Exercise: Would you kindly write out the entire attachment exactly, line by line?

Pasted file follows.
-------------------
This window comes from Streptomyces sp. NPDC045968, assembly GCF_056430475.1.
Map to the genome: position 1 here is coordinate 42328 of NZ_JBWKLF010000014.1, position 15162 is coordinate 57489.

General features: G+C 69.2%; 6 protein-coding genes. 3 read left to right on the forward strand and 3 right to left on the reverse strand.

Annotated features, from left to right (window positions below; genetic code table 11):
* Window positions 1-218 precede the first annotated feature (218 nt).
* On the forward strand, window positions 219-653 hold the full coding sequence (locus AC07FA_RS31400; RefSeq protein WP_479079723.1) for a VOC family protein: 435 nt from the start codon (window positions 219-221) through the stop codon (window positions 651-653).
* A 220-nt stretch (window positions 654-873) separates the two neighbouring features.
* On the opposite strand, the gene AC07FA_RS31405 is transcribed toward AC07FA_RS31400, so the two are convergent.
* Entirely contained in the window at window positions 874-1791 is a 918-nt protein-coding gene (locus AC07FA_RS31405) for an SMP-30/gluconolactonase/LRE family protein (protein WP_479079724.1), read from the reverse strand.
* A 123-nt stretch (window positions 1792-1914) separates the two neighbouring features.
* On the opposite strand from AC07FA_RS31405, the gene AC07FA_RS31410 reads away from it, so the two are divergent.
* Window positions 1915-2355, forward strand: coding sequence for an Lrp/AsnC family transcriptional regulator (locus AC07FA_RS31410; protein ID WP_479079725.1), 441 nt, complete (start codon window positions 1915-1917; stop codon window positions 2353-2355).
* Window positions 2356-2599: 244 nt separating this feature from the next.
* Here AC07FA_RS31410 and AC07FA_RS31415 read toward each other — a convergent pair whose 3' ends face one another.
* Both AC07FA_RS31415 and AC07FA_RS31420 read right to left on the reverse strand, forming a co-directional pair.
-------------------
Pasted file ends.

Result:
This window comes from Streptomyces sp. NPDC045968, assembly GCF_056430475.1.
Map to the genome: position 1 here is coordinate 42328 of NZ_JBWKLF010000014.1, position 15162 is coordinate 57489.

General features: G+C 69.2%; 6 protein-coding genes. 3 read left to right on the forward strand and 3 right to left on the reverse strand.

Annotated features, from left to right (window positions below; genetic code table 11):
* Window positions 1-218 precede the first annotated feature (218 nt).
* On the forward strand, window positions 219-653 hold the full coding sequence (locus AC07FA_RS31400; RefSeq protein WP_479079723.1) for a VOC family protein: 435 nt from the start codon (window positions 219-221) through the stop codon (window positions 651-653).
* A 220-nt stretch (window positions 654-873) separates the two neighbouring features.
* On the opposite strand, the gene AC07FA_RS31405 is transcribed toward AC07FA_RS31400, so the two are convergent.
* Entirely contained in the window at window positions 874-1791 is a 918-nt protein-coding gene (locus AC07FA_RS31405) for an SMP-30/gluconolactonase/LRE family protein (protein WP_479079724.1), read from the reverse strand.
* A 123-nt stretch (window positions 1792-1914) separates the two neighbouring features.
* On the opposite strand from AC07FA_RS31405, the gene AC07FA_RS31410 reads away from it, so the two are divergent.
* Window positions 1915-2355, forward strand: coding sequence for an Lrp/AsnC family transcriptional regulator (locus AC07FA_RS31410; protein ID WP_479079725.1), 441 nt, complete (start codon window positions 1915-1917; stop codon window positions 2353-2355).
* Window positions 2356-2599: 244 nt separating this feature from the next.
* Here AC07FA_RS31410 and AC07FA_RS31415 read toward each other — a convergent pair whose 3' ends face one another.
* Both AC07FA_RS31415 and AC07FA_RS31420 read right to left on the reverse strand, forming a co-directional pair.